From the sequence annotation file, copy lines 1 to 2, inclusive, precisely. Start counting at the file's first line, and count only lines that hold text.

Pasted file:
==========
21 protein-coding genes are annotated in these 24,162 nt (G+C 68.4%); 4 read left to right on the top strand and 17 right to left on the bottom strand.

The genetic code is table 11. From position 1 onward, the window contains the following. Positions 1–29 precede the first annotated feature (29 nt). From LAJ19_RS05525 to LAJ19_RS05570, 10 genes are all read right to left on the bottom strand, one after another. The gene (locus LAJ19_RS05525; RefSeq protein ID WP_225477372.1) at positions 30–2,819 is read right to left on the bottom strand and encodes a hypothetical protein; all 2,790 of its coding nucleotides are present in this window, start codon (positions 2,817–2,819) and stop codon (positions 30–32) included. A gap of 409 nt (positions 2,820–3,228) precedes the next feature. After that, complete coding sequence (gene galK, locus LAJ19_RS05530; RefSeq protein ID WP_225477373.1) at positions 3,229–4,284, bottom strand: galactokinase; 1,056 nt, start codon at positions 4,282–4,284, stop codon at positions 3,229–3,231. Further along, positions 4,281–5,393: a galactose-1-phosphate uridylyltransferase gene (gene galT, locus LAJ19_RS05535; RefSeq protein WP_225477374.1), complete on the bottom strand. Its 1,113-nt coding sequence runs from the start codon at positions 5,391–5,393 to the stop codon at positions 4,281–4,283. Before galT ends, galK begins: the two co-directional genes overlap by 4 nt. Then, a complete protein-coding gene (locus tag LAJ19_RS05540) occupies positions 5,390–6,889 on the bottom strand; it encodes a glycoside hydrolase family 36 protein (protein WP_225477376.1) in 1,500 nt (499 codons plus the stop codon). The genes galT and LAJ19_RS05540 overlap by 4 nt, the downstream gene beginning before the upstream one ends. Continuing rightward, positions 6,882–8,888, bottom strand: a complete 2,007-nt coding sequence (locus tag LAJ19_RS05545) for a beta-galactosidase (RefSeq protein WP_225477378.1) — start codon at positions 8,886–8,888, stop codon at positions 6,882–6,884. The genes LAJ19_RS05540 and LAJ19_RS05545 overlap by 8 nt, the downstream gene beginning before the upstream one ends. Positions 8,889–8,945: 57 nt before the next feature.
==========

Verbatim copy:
21 protein-coding genes are annotated in these 24,162 nt (G+C 68.4%); 4 read left to right on the top strand and 17 right to left on the bottom strand.

The genetic code is table 11. From position 1 onward, the window contains the following. Positions 1–29 precede the first annotated feature (29 nt). From LAJ19_RS05525 to LAJ19_RS05570, 10 genes are all read right to left on the bottom strand, one after another. The gene (locus LAJ19_RS05525; RefSeq protein ID WP_225477372.1) at positions 30–2,819 is read right to left on the bottom strand and encodes a hypothetical protein; all 2,790 of its coding nucleotides are present in this window, start codon (positions 2,817–2,819) and stop codon (positions 30–32) included. A gap of 409 nt (positions 2,820–3,228) precedes the next feature. After that, complete coding sequence (gene galK, locus LAJ19_RS05530; RefSeq protein ID WP_225477373.1) at positions 3,229–4,284, bottom strand: galactokinase; 1,056 nt, start codon at positions 4,282–4,284, stop codon at positions 3,229–3,231. Further along, positions 4,281–5,393: a galactose-1-phosphate uridylyltransferase gene (gene galT, locus LAJ19_RS05535; RefSeq protein WP_225477374.1), complete on the bottom strand. Its 1,113-nt coding sequence runs from the start codon at positions 5,391–5,393 to the stop codon at positions 4,281–4,283. Before galT ends, galK begins: the two co-directional genes overlap by 4 nt. Then, a complete protein-coding gene (locus tag LAJ19_RS05540) occupies positions 5,390–6,889 on the bottom strand; it encodes a glycoside hydrolase family 36 protein (protein WP_225477376.1) in 1,500 nt (499 codons plus the stop codon). The genes galT and LAJ19_RS05540 overlap by 4 nt, the downstream gene beginning before the upstream one ends. Continuing rightward, positions 6,882–8,888, bottom strand: a complete 2,007-nt coding sequence (locus tag LAJ19_RS05545) for a beta-galactosidase (RefSeq protein WP_225477378.1) — start codon at positions 8,886–8,888, stop codon at positions 6,882–6,884. The genes LAJ19_RS05540 and LAJ19_RS05545 overlap by 8 nt, the downstream gene beginning before the upstream one ends. Positions 8,889–8,945: 57 nt before the next feature.